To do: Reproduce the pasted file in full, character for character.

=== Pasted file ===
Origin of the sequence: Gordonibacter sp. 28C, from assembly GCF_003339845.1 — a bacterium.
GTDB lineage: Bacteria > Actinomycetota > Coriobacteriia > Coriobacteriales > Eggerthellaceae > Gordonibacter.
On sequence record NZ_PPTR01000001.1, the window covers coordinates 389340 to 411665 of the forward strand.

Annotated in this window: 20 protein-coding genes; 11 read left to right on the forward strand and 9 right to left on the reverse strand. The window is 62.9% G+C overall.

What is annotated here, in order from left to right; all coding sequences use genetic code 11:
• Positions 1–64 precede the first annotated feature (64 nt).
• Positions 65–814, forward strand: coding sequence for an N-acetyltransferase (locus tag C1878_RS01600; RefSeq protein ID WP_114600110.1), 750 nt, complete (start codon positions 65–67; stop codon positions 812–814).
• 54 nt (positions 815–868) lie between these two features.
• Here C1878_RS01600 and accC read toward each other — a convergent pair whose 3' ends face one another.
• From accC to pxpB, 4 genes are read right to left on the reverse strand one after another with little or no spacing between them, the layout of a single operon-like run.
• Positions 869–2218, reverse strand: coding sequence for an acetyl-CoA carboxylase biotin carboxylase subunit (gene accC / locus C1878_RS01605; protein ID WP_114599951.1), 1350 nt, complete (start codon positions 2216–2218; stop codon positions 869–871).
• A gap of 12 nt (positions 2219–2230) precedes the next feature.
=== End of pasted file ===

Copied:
Origin of the sequence: Gordonibacter sp. 28C, from assembly GCF_003339845.1 — a bacterium.
GTDB lineage: Bacteria > Actinomycetota > Coriobacteriia > Coriobacteriales > Eggerthellaceae > Gordonibacter.
On sequence record NZ_PPTR01000001.1, the window covers coordinates 389340 to 411665 of the forward strand.

Annotated in this window: 20 protein-coding genes; 11 read left to right on the forward strand and 9 right to left on the reverse strand. The window is 62.9% G+C overall.

What is annotated here, in order from left to right; all coding sequences use genetic code 11:
• Positions 1–64 precede the first annotated feature (64 nt).
• Positions 65–814, forward strand: coding sequence for an N-acetyltransferase (locus tag C1878_RS01600; RefSeq protein ID WP_114600110.1), 750 nt, complete (start codon positions 65–67; stop codon positions 812–814).
• 54 nt (positions 815–868) lie between these two features.
• Here C1878_RS01600 and accC read toward each other — a convergent pair whose 3' ends face one another.
• From accC to pxpB, 4 genes are read right to left on the reverse strand one after another with little or no spacing between them, the layout of a single operon-like run.
• Positions 869–2218, reverse strand: coding sequence for an acetyl-CoA carboxylase biotin carboxylase subunit (gene accC / locus C1878_RS01605; protein ID WP_114599951.1), 1350 nt, complete (start codon positions 2216–2218; stop codon positions 869–871).
• A gap of 12 nt (positions 2219–2230) precedes the next feature.